Is There an Inheritance Tax in Nevada?

Is there an inheritance tax in Nevada? Wood Law Group has a comprehensive guide to answer your questions. Book a free consultation call with us for more information.

Is Inheritance Tax Imposed in Nevada?

An inheritance tax is a levy imposed on a person who inherits assets from a deceased person (decedent). This tax is mandatory in certain states, but because it adds an unnecessary financial burden to their heirs and beneficiaries, many people seek to avoid this tax when making their wills. However, the only way to avoid inheritance taxes is if the state law governing the inheritance does not require it.

If you’re considering making a will or planning your estate in Nevada, you might have questions about inheritance taxes or other levies that your beneficiaries may need to pay before they can enjoy your estate. In that case, you’ll be happy to learn that inheritance taxes are not imposed in Nevada.

But there are certain circumstances in which Nevada residents may need to pay inheritance and other death-related taxes. We highlight some of those taxes and situations below and offer suggestions to help you minimize your beneficiaries’ future tax liability as you make your will or plan your estate. Keep reading to learn more.

When Is a Nevada Resident Required To Pay an Inheritance Tax?

Nevada law on inheritance taxes only applies to assets within the state. If a Nevada resident inherits property such as real estate and the property is located in a state like Pennsylvania where inheritance taxes are levied, they would need to pay inheritance taxes for that specific property to the government of Pennsylvania. It doesn’t matter if the property’s original owner (the decedent) lived most of their life in Nevada. Nevada inheritance law will not take precedence over the law of the state where the asset is located.

If you have assets in different states, you must consider the inheritance tax laws in the states where your assets are located. If the states impose inheritance taxes, you may need to find other ways to transfer your assets to your intended beneficiaries instead of leaving a will that will be governed by the inheritance tax law in those states. Contact an estate planning attorney to learn your options and help you find ways to reduce or avoid the inheritance tax burden for your loved ones.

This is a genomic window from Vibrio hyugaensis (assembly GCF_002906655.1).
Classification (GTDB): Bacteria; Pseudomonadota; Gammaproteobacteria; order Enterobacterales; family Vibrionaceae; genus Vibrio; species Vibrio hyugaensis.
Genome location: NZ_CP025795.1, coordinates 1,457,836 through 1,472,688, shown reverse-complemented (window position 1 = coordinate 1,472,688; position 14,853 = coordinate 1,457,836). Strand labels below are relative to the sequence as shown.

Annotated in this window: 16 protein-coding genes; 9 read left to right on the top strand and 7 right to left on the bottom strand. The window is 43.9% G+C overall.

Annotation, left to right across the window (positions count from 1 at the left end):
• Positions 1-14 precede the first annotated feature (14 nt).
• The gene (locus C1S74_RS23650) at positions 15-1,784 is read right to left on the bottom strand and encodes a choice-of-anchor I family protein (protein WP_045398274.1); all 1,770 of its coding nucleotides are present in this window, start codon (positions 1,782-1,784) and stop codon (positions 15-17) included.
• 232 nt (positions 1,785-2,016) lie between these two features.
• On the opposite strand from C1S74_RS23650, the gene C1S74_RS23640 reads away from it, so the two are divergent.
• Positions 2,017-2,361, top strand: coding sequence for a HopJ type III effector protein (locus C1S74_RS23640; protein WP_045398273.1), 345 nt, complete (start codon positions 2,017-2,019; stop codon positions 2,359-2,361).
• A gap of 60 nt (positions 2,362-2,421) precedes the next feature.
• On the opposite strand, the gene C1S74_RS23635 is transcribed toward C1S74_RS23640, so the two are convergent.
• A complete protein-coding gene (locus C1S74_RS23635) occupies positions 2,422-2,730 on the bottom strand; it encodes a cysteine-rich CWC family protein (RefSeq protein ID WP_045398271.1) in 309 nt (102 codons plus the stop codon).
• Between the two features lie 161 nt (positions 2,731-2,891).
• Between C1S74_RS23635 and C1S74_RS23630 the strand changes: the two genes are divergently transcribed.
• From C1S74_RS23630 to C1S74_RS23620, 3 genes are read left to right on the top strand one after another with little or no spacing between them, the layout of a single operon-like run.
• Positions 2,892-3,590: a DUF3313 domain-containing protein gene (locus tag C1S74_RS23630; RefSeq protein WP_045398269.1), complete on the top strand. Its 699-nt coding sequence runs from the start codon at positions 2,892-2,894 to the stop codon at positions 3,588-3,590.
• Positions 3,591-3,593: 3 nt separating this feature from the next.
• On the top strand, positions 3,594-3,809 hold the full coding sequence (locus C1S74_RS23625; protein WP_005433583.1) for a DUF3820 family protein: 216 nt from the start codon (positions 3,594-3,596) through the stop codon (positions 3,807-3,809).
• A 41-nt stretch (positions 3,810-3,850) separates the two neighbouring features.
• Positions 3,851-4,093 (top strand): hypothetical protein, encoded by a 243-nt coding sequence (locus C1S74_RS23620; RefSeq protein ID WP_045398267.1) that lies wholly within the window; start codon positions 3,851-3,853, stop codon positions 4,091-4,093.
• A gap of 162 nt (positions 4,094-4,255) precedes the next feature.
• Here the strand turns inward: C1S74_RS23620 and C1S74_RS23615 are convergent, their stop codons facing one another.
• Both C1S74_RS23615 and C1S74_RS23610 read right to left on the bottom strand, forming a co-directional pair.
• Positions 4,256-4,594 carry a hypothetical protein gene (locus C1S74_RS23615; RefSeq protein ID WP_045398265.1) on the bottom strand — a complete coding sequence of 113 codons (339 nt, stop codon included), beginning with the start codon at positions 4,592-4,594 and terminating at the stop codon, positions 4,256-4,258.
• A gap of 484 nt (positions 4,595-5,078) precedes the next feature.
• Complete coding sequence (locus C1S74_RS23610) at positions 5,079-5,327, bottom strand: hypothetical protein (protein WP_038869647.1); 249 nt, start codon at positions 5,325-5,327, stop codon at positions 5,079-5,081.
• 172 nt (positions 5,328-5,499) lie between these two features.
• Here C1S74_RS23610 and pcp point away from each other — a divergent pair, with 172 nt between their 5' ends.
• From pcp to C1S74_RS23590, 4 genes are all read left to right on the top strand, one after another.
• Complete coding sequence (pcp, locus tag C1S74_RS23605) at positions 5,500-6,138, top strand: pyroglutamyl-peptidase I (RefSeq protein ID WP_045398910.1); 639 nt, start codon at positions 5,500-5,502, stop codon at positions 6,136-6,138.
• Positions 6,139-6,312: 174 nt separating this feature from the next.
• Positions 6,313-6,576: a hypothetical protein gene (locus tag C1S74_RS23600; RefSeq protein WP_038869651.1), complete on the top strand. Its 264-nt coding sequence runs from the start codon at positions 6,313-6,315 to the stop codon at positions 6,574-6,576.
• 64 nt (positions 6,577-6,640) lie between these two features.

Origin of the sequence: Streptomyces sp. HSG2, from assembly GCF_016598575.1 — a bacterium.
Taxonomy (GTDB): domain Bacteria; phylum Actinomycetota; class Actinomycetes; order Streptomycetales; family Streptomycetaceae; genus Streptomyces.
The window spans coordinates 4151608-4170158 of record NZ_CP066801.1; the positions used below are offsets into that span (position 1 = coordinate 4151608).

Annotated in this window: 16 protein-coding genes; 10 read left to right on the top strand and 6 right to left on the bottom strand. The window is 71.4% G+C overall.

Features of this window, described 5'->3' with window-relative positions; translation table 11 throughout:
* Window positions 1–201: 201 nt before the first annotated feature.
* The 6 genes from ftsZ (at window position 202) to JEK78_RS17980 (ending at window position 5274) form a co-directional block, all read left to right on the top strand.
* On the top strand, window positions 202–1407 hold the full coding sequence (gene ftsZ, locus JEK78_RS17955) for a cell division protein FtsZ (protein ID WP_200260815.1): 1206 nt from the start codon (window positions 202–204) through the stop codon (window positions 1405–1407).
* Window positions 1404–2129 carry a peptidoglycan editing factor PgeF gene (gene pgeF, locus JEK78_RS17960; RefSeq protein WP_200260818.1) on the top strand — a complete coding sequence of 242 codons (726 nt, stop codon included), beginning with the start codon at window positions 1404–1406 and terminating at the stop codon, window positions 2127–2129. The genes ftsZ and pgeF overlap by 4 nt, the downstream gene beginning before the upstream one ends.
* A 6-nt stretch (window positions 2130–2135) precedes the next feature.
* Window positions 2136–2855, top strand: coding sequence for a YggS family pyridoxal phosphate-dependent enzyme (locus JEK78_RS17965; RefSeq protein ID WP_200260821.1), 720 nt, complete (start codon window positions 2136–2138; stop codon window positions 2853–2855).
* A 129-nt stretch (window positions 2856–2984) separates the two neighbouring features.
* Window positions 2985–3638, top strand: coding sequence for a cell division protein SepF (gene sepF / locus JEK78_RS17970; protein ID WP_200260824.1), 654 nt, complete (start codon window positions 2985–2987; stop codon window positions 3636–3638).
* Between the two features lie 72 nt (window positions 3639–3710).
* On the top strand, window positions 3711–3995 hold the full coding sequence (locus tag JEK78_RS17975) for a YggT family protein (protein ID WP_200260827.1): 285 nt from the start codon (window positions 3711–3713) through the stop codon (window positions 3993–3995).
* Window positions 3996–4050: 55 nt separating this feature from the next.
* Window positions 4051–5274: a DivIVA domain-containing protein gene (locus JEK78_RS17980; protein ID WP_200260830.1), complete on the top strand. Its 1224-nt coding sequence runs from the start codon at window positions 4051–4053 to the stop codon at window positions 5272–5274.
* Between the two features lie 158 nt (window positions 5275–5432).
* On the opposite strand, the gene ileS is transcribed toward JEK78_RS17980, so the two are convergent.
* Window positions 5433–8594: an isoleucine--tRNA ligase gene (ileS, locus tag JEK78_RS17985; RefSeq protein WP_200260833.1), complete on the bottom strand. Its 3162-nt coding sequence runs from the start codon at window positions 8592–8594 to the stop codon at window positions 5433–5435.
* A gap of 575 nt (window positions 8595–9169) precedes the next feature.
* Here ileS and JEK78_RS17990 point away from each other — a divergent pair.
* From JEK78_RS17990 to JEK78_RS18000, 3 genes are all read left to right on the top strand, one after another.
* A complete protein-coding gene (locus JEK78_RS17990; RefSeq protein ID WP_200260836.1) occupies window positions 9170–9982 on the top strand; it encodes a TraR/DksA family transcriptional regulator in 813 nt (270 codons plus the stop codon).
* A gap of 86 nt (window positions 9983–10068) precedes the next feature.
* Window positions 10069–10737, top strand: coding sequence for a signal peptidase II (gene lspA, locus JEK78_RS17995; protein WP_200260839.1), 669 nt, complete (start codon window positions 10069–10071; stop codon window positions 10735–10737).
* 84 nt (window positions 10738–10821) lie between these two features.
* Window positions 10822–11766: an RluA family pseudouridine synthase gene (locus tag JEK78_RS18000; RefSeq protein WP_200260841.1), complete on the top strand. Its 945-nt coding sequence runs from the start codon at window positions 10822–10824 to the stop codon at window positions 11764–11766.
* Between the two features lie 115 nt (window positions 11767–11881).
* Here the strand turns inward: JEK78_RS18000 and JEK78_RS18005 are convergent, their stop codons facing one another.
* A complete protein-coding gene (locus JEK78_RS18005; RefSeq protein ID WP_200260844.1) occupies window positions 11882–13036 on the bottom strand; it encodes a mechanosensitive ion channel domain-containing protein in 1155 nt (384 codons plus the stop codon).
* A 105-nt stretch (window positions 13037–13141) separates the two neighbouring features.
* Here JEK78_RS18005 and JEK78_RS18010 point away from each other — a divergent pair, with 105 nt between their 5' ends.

Is Inheritance Tax the Same as Estate Tax?

Some people confuse inheritance taxes and estate taxes and often use them interchangeably. But although they are both death taxes imposed after a person’s death, they are not the same.

The primary difference between estate and inheritance taxes lies in who is responsible for the payment. Estate taxes are assessed against the value of the decedent’s estate. They are paid out of the estate before the remainder is distributed to the beneficiaries. In contrast, inheritance taxes are paid by individual beneficiaries depending on the value of the property they inherited.

Again, you might be wondering whether estate taxes are imposed in Nevada. Thankfully, the answer is no. Nevada law does not require the payment of estate taxes. However, the law in Nevada does not eliminate the requirement of estate taxes at the federal level. Read on to understand how federal estate tax laws work in Nevada.


Federal Estate Tax in Nevada

Federal estate taxes are payable to the federal government. This tax targets the estates of high-net-worth individuals by setting a monetary threshold of qualification that is updated periodically. Estates valued above the said threshold must pay the federal estate tax regardless of whether or not the state where the assets are located collects estate or inheritance taxes. Conversely, those valued below the threshold qualify for a federal estate tax exemption and do not need to pay federal estate taxes.